Two papers describe how a membrane protein can move both lipids and ions
Posted on:07 March 2019

In a new study, published in two back-to-back papers in the journal eLife , Cristina Paulino, head of the cryo-EM unit at the Structural Biology department at the University of Groningen, reveals how a protein family can either transport ions, or both ions and lipids.

Student designs DIY finger exoskeleton
Posted on:07 March 2019

University of Groningen Biomedical Engineering student Sander Hekkelman designed an ‘exoskeleton’ that can support a finger.


Science LinX newsletter March 2019
Posted on:28 February 2019

Science LinX newsletter for March 2019

Better understanding of spin transfer to non-conducting magnets
Posted on:27 February 2019

A new study by scientists from the Universities of Groningen and Manchester, which was published in Applied Physics Letters on 21 February 2019, shows how best to study this transfer from electonspins to a non-conductive magnet.

Telescopes to hunt for origin of gravitational waves assembled in Groningen
Posted on:26 February 2019

At the SRON Groningen workshop, scientists and technicians have assembled three survey telescopes to look for the optical source of gravitational waves.

Secondary school pupils become citizen scientists
Posted on:21 February 2019

In September 2017, Science LinX started an EU-funded project to involve secondary school pupils and their teachers from the Netherlands, Spain and Cyprus in research as real ‘citizen scientists’. Project leader Maaike de Heij explains what has been done so far.

Nanopores make portable mass spectrometer for peptides a reality
Posted on:19 February 2019

University of Groningen scientists have developed nanopores that can be used to directly measure the mass of peptides. An article on this discovery was published on 19 February in Nature Communications.

Oproep: steun fonds voor wetenschapsmusea en science centers
Posted on:19 February 2019

VSC, de sectororganisatie van wetenschapsmusea en science centers waar ook Science LinX bij aangesloten is, vraagt om het instellen van een speciaal fonds of een regeling voor het financieren van goede wetenschapscommunicatie.

How poppy flowers get those vibrant colours that entice insects
Posted on:08 February 2019

University of Groningen scientists Casper van der Kooi and Doekele Stavenga used microscopy and mathematical models describing how light interacts with petals of poppies, to find out how the vibrant colours are created.

First transport measurements reveal intriguing properties of germanene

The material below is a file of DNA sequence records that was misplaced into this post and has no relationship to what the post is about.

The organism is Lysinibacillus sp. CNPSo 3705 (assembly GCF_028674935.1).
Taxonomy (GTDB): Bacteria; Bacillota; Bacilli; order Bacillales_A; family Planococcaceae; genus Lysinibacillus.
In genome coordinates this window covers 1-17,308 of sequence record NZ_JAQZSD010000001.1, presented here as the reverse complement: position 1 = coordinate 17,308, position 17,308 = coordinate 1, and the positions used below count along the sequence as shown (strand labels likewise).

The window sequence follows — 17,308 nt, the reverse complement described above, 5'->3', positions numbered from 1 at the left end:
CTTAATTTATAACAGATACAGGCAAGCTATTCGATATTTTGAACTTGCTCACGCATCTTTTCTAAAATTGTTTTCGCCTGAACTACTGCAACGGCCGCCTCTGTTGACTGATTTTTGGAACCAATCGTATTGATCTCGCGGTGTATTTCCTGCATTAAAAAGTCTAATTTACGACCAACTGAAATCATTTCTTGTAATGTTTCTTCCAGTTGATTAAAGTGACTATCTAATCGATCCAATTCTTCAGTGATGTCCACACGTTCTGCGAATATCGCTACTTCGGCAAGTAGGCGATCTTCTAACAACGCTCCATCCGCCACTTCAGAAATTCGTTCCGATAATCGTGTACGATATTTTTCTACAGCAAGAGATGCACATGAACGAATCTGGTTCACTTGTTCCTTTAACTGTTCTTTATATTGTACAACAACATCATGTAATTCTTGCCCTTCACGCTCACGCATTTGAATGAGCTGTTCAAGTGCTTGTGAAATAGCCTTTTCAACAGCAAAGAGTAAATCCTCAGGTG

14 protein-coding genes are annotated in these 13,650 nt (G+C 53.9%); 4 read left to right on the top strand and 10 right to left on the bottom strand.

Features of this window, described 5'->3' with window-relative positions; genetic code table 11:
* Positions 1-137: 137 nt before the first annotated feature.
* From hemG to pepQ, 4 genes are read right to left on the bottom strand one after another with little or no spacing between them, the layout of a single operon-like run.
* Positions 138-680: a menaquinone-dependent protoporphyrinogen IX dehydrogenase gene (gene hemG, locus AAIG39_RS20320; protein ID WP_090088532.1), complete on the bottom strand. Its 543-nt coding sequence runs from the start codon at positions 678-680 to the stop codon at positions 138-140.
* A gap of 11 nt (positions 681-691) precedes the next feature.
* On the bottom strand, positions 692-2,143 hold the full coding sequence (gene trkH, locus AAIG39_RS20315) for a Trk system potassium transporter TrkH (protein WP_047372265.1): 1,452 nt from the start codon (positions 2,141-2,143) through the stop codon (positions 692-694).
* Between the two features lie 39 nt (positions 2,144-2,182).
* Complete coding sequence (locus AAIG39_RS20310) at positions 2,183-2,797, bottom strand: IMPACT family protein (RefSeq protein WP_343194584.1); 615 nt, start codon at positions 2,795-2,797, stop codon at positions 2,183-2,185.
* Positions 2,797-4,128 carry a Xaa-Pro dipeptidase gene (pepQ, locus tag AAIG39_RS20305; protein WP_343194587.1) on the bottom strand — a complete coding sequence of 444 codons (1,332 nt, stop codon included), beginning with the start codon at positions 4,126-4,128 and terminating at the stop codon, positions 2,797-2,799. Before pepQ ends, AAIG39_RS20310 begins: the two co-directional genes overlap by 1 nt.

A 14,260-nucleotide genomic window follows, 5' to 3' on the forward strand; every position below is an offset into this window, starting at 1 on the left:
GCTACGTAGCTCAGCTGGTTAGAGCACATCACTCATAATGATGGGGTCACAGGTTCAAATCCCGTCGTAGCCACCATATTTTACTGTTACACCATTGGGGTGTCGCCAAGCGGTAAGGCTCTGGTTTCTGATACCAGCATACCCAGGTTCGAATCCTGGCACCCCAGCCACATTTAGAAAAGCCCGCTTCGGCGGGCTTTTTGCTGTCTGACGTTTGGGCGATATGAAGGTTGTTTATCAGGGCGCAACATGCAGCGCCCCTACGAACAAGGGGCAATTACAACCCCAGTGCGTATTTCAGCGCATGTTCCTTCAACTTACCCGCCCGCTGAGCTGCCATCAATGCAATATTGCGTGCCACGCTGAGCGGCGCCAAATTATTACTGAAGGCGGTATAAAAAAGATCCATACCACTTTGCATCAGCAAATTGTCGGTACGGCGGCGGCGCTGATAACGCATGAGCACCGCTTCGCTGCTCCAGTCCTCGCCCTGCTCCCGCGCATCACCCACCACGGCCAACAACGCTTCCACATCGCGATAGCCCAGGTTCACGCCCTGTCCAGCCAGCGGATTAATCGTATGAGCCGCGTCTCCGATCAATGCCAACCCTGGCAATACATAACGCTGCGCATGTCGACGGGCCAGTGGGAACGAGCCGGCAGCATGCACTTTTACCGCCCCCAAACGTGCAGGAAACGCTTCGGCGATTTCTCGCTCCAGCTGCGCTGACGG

Posted on:07 February 2019

Scientists led by Prof. Justin Ye of the University of Groningen have now managed to produce devices with stable germanene. The material is an insulator, and it becomes a semiconductor after moderate heating and a very good metallic conductor after stronger heating.

Theoretical model may help solve molecular mystery
Posted on:05 February 2019

When it comes to realizing low-power electronic devices, spintronics look promising. However, to generate a suitable spin current, you need a relatively large magnet. An alternative method that uses a special type of molecule has been proposed, but the big question is: does it work? University of Groningen PhD student Xu Yang has constructed a theoretical model which describes how to put this new method to the test.

Ferroelectric polymers made more versatile
Posted on:05 February 2019

The ferroelectric polymer PVDF (polyvinylidene fluoride) has interesting properties and could be used to store information or energy. University of Groningen scientists have created block copolymers from PVDF that leave its ferroelectricity intact, but allow them to tune its characteristics.


Science LinX newsletter February 2019
Posted on:31 January 2019

Science LinX newsletter for February 2019

Green alternative to PET could be even greener
Posted on:30 January 2019

An alternative to PET can be made from bio-based furan molecules, but to polymerize these furans you need toxic catalysts and high temperatures. Now, polymer chemists from the University of Groningen, led by Prof. Katja Loos, have described an enzyme-based polymerization method.

How gut bacteria affect the treatment of Parkinson’s disease
Posted on:18 January 2019

In a study published on 18 January in the journal Nature Communications, scientists from the University of Groningen show that gut bacteria can metabolize levodopa into dopamine. As dopamine cannot cross the blood-brain barrier, this makes the medication less effective.

Complex molecules emerge without evolution or design
Posted on:17 January 2019

A team of scientists led by University of Groningen Professor of Systems Chemistry, Sijbren Otto, have discovered a new class of complex folding molecules that emerge spontaneously from simple building blocks. The results were published in the Journal of the American Chemical Society on 16 January.